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The 2023 How Was Your Commute? Thread

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The 2023 How Was Your Commute? Thread

Old 10-12-23, 11:09 AM
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Working from home today but finally pushed myself to get out on the bike at lunchtime. I rode 3 miles to pick up a rice bowl and stopped by the library to return a book and pick up my holds. Only thing is I forgot to bring the right set of keys with me and couldn't lock up my bike so I had to stay close by and looped the chain around as if it was locked.
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Old 10-17-23, 08:42 AM
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Got surprised by a late work assignment yesterday, so instead of riding home in the middle of the afternoon and making time up WFH, I left a half hour before sunset.

Chilly for sure, and I made it close to downtown with all those street lights before it got dark. Glad for my dyno light, it lit up the road the last 20 minutes. I tried to turn on the blinky to supplement my tail light (I think the standlight is toast), but lithium batteries don't hold a charge for 6 months. It was pretty dark by the time I got home. Did I mention I love the always-there dyno light?

BTW, where is fall? Looks like we're going to get one of those autumns where the leaves turn at dusk one day and fall down that night.
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Old 10-19-23, 09:23 AM
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Cool ride in, blinding sun at points where I could barely see the trail. Saw a coyote. Next week, after a really pleasant fall so far, temps take a dive, and maybe we'll even see snow.
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Old 10-20-23, 09:28 AM
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Alright, one last kick at the can before I sign off until spring/summer. I'm not completely ruling out another bike commute between now and then, but I know me, and I know it's unlikely. Crappy weather is coming next week and looks like it'll be here for a while, so then I retreat to my stationary bike in the basement for exercise. No, I'm not on Zwift.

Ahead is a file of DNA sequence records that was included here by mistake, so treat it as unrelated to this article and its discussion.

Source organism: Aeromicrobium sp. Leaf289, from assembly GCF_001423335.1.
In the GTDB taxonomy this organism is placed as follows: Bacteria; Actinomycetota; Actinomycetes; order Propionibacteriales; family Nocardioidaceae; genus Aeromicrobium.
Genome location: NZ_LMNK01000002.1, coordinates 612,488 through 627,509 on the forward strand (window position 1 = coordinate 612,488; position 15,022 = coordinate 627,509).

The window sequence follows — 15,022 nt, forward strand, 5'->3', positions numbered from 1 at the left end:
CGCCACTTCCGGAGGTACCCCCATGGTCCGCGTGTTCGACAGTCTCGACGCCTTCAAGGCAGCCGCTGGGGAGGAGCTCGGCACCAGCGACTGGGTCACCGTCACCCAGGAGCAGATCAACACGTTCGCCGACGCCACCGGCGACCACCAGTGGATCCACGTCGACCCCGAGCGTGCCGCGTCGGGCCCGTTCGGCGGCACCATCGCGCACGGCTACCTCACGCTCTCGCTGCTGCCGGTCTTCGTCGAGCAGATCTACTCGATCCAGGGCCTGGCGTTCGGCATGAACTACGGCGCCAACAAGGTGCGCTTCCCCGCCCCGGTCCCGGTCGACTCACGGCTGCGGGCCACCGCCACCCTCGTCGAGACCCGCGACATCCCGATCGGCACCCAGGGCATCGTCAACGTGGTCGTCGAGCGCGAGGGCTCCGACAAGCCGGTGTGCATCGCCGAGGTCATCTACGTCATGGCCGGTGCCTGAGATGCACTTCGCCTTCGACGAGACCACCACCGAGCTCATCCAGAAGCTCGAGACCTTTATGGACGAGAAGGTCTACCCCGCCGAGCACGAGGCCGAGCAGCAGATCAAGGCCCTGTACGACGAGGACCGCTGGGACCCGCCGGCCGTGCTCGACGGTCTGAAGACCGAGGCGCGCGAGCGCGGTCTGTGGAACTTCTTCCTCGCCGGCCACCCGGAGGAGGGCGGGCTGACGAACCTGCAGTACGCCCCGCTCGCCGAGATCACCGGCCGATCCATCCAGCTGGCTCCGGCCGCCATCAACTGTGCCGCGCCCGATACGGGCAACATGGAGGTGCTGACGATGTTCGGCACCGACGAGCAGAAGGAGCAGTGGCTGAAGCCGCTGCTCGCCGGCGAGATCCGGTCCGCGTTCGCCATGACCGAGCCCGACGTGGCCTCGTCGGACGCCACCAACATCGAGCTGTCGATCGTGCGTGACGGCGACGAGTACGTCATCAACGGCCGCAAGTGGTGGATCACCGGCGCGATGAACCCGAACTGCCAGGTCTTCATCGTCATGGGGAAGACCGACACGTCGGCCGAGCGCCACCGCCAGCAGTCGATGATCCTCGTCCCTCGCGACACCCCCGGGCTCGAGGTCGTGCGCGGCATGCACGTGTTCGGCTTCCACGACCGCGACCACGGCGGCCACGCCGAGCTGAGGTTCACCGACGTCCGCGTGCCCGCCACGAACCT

Cool morning, but clear and calm. I reverted to the dirt trail that I've complained about several times on this thread. I got a late start due to having to do some emergency server maintenance from home that set me back 45 minutes. That counts as time worked, but I still didn't want to delay getting to the office, so I took the shortcut. Probably take the shortcut home too.

So that's it from me for now. I'll pop in once in a while to read and catch up, but otherwise, happy commuting everyone, and see you next year!
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Old 10-26-23, 08:07 AM
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Consecutive bicycle work commute number 1764:

Google said there was a 35% chance of rain today. As I was packing last night I wasn't sure what bike to ride and therefore which bag to pack. I much prefer my road bike, but if it was raining I would want to take the hybrid with a rack and fenders. I wound up packing my backpack for the road bike, but left my waterproof Ortlieb pannier bag sitting next to it on the kitchen counter. I figured I'd make it a game-time decision.

When I got up this morning and looked out the window, everything was dry. I figured I would be taking the road bike as planned. A half an hour later as I was getting ready to leave, it started raining. So I transferred everything into my Ortlieb bag and took the hybrid bike. It rained steady the whole 8 miles to work, and is still raining an hour later as I type this.

The temp was pretty darn warm for a late-October morning in South Dakota: 57° F. My rain resistant jacket is too warm for upper 50s, but the temp was a little too cool to wear just a t-shirt. I wound up wearing a plain cotton sweatshirt over my t-shirt. That's not the most ideal rain gear, but I survived. It got pretty soaking wet by the time I arrived at the office, but temperature wise it felt about perfect. Hopefully it will dry some before I need to ride across town to a client over lunch. If it's not dry, and/or it's still raining, I may reschedule things and stay at our office all day. We'll see.